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Retirement Communities Going Solar

Forward-thinking developers are putting the sun in the Sun Belt to work, cooling homes without contributing to climate change

By John F. Wasik

As humanity finishes up year eight of the eight-warmest years on record, it makes more sense than ever for people to make the most of energy from the sun.

A couple standing in front of a bright blue house. Next Avenue, solar, retirement
Mark and Nancy McSwain live in Herons Nest, a solar-powered retirement community in North Carolina.   |  Credit: Graham Adams

Indeed, Sun Belt retirement metropolises from Arizona to Florida have become unbearably hot, so it makes sense that more of them are not only tapping solar power, but also storing it and reducing carbon emissions from burning fossil fuels for energy.

Of the solar communities that have broken ground in recent years, many — if not most — have a direct link to either an electric utility or solar installation company. OceanView in Falmouth, Maine, for example, was wired by Revision Energy. Billed as a "21st Century Retirement Community," the 80-acre complex near Portland, Maine's largest city, also offers assisted living and memory care.

Saving on Electric Bills

Although not all of Oceanview's structures carry rooftop solar, it has attracted "many residents who share common value of sustainability and may even have children or grandchildren in the area," said Diane Kibben, OceanView's director of operations.

Residents' savings from having access to solar energy is significant: "Hundreds of thousand dollars to date" while "homes that have good orientation to the sun see electric bills as low as $15 a month," Kibbin adds.

OceanView went solar relatively early, with solar-heated water in 2007 and photovoltaic panels in 2014. "All of the complex's large buildings have solar panels, notes Kibbin, who adds that retirement community developer John Wasileski was an early adopter of solar-energy technologies.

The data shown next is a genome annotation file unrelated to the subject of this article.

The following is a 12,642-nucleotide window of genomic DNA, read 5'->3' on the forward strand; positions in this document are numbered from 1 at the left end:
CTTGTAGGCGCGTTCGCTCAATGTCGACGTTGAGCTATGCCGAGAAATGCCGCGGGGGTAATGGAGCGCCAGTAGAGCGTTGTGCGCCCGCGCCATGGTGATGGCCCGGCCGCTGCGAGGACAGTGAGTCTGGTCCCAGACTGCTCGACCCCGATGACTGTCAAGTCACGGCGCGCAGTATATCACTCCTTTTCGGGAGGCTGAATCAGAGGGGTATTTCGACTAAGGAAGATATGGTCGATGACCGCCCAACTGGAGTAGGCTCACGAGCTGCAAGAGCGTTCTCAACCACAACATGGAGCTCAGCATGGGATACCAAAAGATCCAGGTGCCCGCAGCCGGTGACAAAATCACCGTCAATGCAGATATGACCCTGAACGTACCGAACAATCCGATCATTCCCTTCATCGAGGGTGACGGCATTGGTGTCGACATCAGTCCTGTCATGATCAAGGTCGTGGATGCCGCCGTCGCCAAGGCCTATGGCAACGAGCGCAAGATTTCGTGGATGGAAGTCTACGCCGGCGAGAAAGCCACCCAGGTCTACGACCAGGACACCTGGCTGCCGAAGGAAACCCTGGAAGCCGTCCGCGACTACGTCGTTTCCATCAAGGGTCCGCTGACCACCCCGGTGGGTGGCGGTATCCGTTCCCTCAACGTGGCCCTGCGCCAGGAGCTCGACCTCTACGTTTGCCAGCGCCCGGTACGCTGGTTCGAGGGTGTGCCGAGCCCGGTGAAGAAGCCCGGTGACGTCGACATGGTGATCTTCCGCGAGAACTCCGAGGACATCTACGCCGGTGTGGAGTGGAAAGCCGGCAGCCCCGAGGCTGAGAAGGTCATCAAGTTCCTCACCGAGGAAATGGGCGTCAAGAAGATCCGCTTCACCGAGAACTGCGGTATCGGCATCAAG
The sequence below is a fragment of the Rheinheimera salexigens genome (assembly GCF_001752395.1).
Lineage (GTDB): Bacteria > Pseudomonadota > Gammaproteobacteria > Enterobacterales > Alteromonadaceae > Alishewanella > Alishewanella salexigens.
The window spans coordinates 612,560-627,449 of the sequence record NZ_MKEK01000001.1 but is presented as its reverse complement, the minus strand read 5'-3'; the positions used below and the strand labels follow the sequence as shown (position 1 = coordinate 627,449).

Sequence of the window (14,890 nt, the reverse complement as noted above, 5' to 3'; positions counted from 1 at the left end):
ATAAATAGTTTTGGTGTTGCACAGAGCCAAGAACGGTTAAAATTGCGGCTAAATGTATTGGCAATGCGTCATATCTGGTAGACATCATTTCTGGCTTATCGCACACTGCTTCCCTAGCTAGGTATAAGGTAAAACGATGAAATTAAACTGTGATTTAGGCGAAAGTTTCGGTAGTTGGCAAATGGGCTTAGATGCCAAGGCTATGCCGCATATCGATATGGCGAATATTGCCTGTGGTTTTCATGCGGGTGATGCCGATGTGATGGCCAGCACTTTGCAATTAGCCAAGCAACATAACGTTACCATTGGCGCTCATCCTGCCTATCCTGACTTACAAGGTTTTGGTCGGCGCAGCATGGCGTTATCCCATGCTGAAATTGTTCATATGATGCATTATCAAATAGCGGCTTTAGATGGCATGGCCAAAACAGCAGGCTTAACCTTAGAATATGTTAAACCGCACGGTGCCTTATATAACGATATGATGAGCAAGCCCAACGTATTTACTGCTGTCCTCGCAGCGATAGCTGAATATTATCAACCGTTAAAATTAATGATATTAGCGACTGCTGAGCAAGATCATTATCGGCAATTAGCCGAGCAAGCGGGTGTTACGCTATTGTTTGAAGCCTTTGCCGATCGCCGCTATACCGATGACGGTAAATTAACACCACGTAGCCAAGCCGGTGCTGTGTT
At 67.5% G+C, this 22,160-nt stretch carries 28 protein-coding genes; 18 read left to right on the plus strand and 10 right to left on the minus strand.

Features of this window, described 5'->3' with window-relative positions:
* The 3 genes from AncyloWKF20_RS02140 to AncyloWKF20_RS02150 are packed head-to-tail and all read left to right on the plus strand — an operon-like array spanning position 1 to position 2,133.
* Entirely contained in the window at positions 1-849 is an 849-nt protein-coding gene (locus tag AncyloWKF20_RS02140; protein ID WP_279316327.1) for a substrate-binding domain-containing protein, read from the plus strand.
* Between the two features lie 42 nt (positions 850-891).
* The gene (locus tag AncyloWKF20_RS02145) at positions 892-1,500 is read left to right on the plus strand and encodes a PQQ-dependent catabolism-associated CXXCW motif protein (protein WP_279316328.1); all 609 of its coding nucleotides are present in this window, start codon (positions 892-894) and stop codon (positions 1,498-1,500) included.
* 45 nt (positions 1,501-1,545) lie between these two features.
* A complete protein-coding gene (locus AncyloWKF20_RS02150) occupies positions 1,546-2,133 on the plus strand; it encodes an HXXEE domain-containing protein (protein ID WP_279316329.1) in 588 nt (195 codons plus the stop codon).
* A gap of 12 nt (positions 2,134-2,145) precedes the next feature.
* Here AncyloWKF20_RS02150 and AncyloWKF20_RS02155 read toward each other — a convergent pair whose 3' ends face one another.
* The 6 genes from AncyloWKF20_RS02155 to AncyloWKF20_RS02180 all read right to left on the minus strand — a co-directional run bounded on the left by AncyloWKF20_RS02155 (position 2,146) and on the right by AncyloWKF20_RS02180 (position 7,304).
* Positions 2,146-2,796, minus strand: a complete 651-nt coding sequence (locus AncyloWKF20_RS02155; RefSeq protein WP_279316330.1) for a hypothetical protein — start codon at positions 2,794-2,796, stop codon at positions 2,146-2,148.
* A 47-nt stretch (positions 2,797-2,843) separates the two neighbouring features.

Target: Net Zero

Wasileski, who says his inspiration for a solar retirement community were his children and grandchildren, notes "I became very motivated to decarbonize our campus and set a goal in the next five years, or by the year 2028, to reach net zero on our OceanView campus."

"We wanted to have price points that were affordable, and have the solar power included in the purchase price."

The development encompasses approximately 320 residential units and uses propane and electrical energy from the grid. Wasileski said he intends to make OceanView a net zero emitter of greenhouse gases by placing solar panels on every house to generate its own electricity.

In the wake of a wave of federal clean energy tax incentives in President Biden's "Inflation Reduction Act," there are multiple drivers to build solar-powered communities. State and federal tax incentives have subsidized solar power so that individual homeowners and larger-scale long-term care facilities can reap the benefits of clean energy.

New Communities Sprout

"Several senior living providers are looking to solar options as a way of benefitting their communities and also touting a commitment to environmental options that reduce their carbon footprint," notes McKnights Senior Living, an industry trade publication.

Indeed, solar-powered retirement homes are part of a larger trend that has emphasized "green" building that also conserves energy, employs healthier building practices and cuts overall carbon emissions.

Although firm numbers are hard to come by, several self-contained, solar-powered communities are open or being built at an accelerated pace in the past year.